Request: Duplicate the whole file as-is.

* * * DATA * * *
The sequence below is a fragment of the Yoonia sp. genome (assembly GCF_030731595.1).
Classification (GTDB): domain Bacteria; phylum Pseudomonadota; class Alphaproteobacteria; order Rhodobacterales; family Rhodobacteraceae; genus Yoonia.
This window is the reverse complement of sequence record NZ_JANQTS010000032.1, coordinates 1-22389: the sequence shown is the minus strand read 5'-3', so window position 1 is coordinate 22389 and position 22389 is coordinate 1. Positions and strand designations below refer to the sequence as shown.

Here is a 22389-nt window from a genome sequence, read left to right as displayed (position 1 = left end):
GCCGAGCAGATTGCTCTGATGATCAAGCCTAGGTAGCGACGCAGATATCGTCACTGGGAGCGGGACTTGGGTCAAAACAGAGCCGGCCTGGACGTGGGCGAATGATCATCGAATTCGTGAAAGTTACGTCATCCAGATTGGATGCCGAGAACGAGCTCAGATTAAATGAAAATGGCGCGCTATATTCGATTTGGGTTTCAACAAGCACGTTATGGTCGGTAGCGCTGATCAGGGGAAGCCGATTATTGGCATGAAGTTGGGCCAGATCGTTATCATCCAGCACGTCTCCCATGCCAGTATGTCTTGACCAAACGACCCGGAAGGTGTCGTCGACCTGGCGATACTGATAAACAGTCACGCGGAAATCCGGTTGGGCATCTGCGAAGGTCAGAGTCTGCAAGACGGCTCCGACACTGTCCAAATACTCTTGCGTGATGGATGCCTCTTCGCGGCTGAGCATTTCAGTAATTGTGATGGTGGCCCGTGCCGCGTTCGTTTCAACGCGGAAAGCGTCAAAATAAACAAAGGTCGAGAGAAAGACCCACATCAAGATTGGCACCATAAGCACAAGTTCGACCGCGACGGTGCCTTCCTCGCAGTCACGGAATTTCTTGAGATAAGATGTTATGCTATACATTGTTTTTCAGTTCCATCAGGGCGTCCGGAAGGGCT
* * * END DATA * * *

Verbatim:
The sequence below is a fragment of the Yoonia sp. genome (assembly GCF_030731595.1).
Classification (GTDB): domain Bacteria; phylum Pseudomonadota; class Alphaproteobacteria; order Rhodobacterales; family Rhodobacteraceae; genus Yoonia.
This window is the reverse complement of sequence record NZ_JANQTS010000032.1, coordinates 1-22389: the sequence shown is the minus strand read 5'-3', so window position 1 is coordinate 22389 and position 22389 is coordinate 1. Positions and strand designations below refer to the sequence as shown.

Here is a 22389-nt window from a genome sequence, read left to right as displayed (position 1 = left end):
GCCGAGCAGATTGCTCTGATGATCAAGCCTAGGTAGCGACGCAGATATCGTCACTGGGAGCGGGACTTGGGTCAAAACAGAGCCGGCCTGGACGTGGGCGAATGATCATCGAATTCGTGAAAGTTACGTCATCCAGATTGGATGCCGAGAACGAGCTCAGATTAAATGAAAATGGCGCGCTATATTCGATTTGGGTTTCAACAAGCACGTTATGGTCGGTAGCGCTGATCAGGGGAAGCCGATTATTGGCATGAAGTTGGGCCAGATCGTTATCATCCAGCACGTCTCCCATGCCAGTATGTCTTGACCAAACGACCCGGAAGGTGTCGTCGACCTGGCGATACTGATAAACAGTCACGCGGAAATCCGGTTGGGCATCTGCGAAGGTCAGAGTCTGCAAGACGGCTCCGACACTGTCCAAATACTCTTGCGTGATGGATGCCTCTTCGCGGCTGAGCATTTCAGTAATTGTGATGGTGGCCCGTGCCGCGTTCGTTTCAACGCGGAAAGCGTCAAAATAAACAAAGGTCGAGAGAAAGACCCACATCAAGATTGGCACCATAAGCACAAGTTCGACCGCGACGGTGCCTTCCTCGCAGTCACGGAATTTCTTGAGATAAGATGTTATGCTATACATTGTTTTTCAGTTCCATCAGGGCGTCCGGAAGGGCT